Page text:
Descriptors: amphibians, neoplasia, tumors, differential diagnosis, viral infection, anatomy, clinical management, surgical excision, palliative care.

Sykes, J.M. and C.B. Greenacre (2006). Techniques for drug delivery in reptiles and amphibians. Journal of Exotic Pet Medicine 15(3): 210-217. ISSN: 1557-5063.
NAL Call Number: SF994.2.A1 S36
Descriptors: amphibians, reptilies, techniques for drug delivery, treatment.

Tarigo, J., K. Linder, J. Neel, S. Harvey, A. Remick, and C. Grindem (2006). Reluctant to dive: coelomic effusion in a frog. Veterinary Clinical Pathology 35(3): 341-344. ISSN: 0275-6382.
NAL Call Number: SF601.A54
Abstract: An adult female, albino South African Clawed frog (Xenopus laevis) from a research colony at the Biological Resources Facility of the College of Agriculture and Life Sciences at North Carolina State University (NCSU) was presented with depression, lethargy, loss of diving reflex, and a distended abdomen. Cytologic examination of coelomic effusion fluid at the NCSU veterinary teaching hospital revealed a mixed population of inflammatory cells, including heterophils and a predominance of large mononuclear cells (macrophages) that often contained intracytoplasmic, negatively-stained, rod-shaped to filamentous organisms consistent with Mycobacterium sp. Ziehl-Neelsen stain revealed bright pink to red, acid-fast organisms with a beaded appearance. Histopathologic findings in tissues obtained at necropsy included marked, multifocal to coalescing, heterophilic, granulomatous and fibrinous coelomitis as well as severe multifocal heterophilic and granulomatous hepatitis, interstitial pneumonia and sinusitis/rhinitis. Slender gram-positive, acid-fast bacterial rods were identified in sections of coelomic pleura, kidneys, nasal cavities, spleen, liver, and pulmonary interstitium, indicative of systemic mycobacteriosis. Based on mycobacterial culture, the organism was identified as M marinum complex. Mycobacteria are variably gram-positive, often acid-fast, small rods that are ubiquitous in aquatic environments. The clinical and pathologic spectrum of disease in amphibians depends on host and pathogen status. Xenopus sp and several other frogs are good models for studying the pathogenesis of M tuberculosis infection. In addition to culture, polymerase chain reaction assays may be used for definitive identification of the organisms; accurate speciation may require further genetic investigation.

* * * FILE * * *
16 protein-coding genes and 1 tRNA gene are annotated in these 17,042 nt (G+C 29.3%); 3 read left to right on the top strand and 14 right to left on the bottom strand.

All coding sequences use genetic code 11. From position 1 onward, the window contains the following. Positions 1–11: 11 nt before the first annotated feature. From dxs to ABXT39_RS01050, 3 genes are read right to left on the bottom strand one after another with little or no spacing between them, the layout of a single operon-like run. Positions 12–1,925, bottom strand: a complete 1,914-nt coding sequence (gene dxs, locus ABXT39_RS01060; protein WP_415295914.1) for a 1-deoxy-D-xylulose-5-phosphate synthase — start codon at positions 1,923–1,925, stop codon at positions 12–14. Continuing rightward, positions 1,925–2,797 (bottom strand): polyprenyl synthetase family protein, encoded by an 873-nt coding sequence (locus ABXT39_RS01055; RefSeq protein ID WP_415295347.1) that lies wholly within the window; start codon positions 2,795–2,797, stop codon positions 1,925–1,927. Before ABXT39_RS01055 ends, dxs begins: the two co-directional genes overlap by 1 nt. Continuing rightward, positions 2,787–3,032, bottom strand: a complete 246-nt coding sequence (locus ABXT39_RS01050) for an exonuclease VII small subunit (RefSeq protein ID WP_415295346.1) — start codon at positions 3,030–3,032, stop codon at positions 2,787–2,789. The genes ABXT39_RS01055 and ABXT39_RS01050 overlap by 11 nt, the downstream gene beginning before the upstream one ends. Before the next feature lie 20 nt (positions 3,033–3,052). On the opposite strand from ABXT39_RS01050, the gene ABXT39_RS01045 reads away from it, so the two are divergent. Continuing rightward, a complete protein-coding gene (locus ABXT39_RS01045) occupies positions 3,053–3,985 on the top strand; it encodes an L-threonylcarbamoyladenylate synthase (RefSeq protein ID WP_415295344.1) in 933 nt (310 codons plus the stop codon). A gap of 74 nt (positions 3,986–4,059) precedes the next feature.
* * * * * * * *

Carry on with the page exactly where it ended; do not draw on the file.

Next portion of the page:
Descriptors: frog, Xenopus laevis, mycobacterium infections, atypical infection, veterinary, Mycobacterium marinum isolation and purification, Xenopus laevis microbiology, fatal outcome, atypical diagnosis, atypical pathology, polymerase chain reaction veterinary, staining and labeling methods.

Trott, K.A., B.A. Stacy, B.D. Lifland, H.E. Diggs, R.M. Harland, M.K. Khokha, T.C. Grammer, and J.M. Parker (2004). Characterization of a Mycobacterium ulcerans-like infection in a colony of African tropical clawed frogs (Xenopus tropicalis). Comparative Medicine 54(3): 309-317. ISSN: 1532-0820.
NAL Call Number: SF77.C65
Abstract: A nontuberculous Mycobacterium ulcerans-like organism was identified as the causative agent of an epizootic of mycobacteriosis in a colony of African tropical clawed frogs, Xenopus (Silurana) tropicalis, at the University of California, Berkeley. Diverse clinical signs of disease were observed, including lethargy, excess buoyancy, coelomic effusion, cutaneous ulcers, and granulomas. Visceral granulomas, ulcerative and granulomatous dermatitis, coelomitis, and septicemia were common findings at necropsy. Identification of M. ulcerans-like organisms was based on molecular and phenotypical characteristics. The findings of this investigation indicate that this M. ulcerans-like organism is a primary cause of morbidity and mortality in aquatic anurans and should be considered in the differential diagnosis of coelomic effusion in amphibians. Furthermore, if this Mycobacterium species ultimately is identified as M. ulcerans, X. tropicalis should be considered a potential source of this important public health pathogen.
Descriptors: amphibians, African tropicalclawed frogs, mycobacterium infections, atypical diagnosis, Mycobacterium ulcerans genetics, isolation, purification, Xenopus microbiology, liver microbiology, pathology, atypical pathology, differential diagnosis.

Tuttle, A.D., J.M. Law, C.A. Harms, G.A. Lewbart, and S.B. Harvey (2006). Evaluation of the gross and histologic reactions to five commonly used suture materials in the skin of the African clawed frog (Xenopus laevis). Journal of the American Association for Laboratory Animal Science 45(6): 22-26. ISSN: 1559-6109.
Online: http://www.aalas.org
NAL Call Number: SF405.3.A23
Descriptors: African clawed frog, Xenopus laevis, suture materials evaluation, gross, histologic, reactions, five commonly used, nylon, oedema, oocytes, silk, skin, surgery, surgical equipment.

Uteshev, V.K., T.N. Pashovkin, A.N. Sevirov, E.V. Mel'nikova, D.G. Sadikova, V.N. Karnaukhov, and E.N. Gakhova (2006). [Survival of amphibian embryos after continuous ultrasound treatment]. Biofizika 51(3): 539-544. ISSN: 0006-3029.